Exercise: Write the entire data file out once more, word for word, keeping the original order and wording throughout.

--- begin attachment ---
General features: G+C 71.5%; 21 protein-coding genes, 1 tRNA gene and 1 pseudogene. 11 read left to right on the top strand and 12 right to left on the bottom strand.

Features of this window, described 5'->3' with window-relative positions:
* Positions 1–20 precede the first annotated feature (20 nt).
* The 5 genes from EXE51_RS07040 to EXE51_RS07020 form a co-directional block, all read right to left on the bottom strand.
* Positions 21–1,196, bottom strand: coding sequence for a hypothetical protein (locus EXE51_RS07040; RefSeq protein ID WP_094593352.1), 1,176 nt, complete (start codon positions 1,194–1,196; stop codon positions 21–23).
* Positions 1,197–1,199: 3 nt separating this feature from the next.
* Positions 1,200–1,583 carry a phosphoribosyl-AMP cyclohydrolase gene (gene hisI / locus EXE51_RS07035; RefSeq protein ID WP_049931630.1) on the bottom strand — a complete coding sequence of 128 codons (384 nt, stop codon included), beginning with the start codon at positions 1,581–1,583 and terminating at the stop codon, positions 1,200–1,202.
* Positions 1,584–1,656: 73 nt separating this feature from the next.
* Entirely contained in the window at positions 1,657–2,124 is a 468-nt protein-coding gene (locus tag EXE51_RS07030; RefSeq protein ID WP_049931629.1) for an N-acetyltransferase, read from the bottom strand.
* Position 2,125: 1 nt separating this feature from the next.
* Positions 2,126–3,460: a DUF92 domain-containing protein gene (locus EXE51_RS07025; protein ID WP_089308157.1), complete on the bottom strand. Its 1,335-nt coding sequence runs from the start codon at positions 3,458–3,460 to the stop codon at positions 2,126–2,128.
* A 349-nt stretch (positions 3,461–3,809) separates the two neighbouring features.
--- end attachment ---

General features: G+C 71.5%; 21 protein-coding genes, 1 tRNA gene and 1 pseudogene. 11 read left to right on the top strand and 12 right to left on the bottom strand.

Features of this window, described 5'->3' with window-relative positions:
* Positions 1–20 precede the first annotated feature (20 nt).
* The 5 genes from EXE51_RS07040 to EXE51_RS07020 form a co-directional block, all read right to left on the bottom strand.
* Positions 21–1,196, bottom strand: coding sequence for a hypothetical protein (locus EXE51_RS07040; RefSeq protein ID WP_094593352.1), 1,176 nt, complete (start codon positions 1,194–1,196; stop codon positions 21–23).
* Positions 1,197–1,199: 3 nt separating this feature from the next.
* Positions 1,200–1,583 carry a phosphoribosyl-AMP cyclohydrolase gene (gene hisI / locus EXE51_RS07035; RefSeq protein ID WP_049931630.1) on the bottom strand — a complete coding sequence of 128 codons (384 nt, stop codon included), beginning with the start codon at positions 1,581–1,583 and terminating at the stop codon, positions 1,200–1,202.
* Positions 1,584–1,656: 73 nt separating this feature from the next.
* Entirely contained in the window at positions 1,657–2,124 is a 468-nt protein-coding gene (locus tag EXE51_RS07030; RefSeq protein ID WP_049931629.1) for an N-acetyltransferase, read from the bottom strand.
* Position 2,125: 1 nt separating this feature from the next.
* Positions 2,126–3,460: a DUF92 domain-containing protein gene (locus EXE51_RS07025; protein ID WP_089308157.1), complete on the bottom strand. Its 1,335-nt coding sequence runs from the start codon at positions 3,458–3,460 to the stop codon at positions 2,126–2,128.
* A 349-nt stretch (positions 3,461–3,809) separates the two neighbouring features.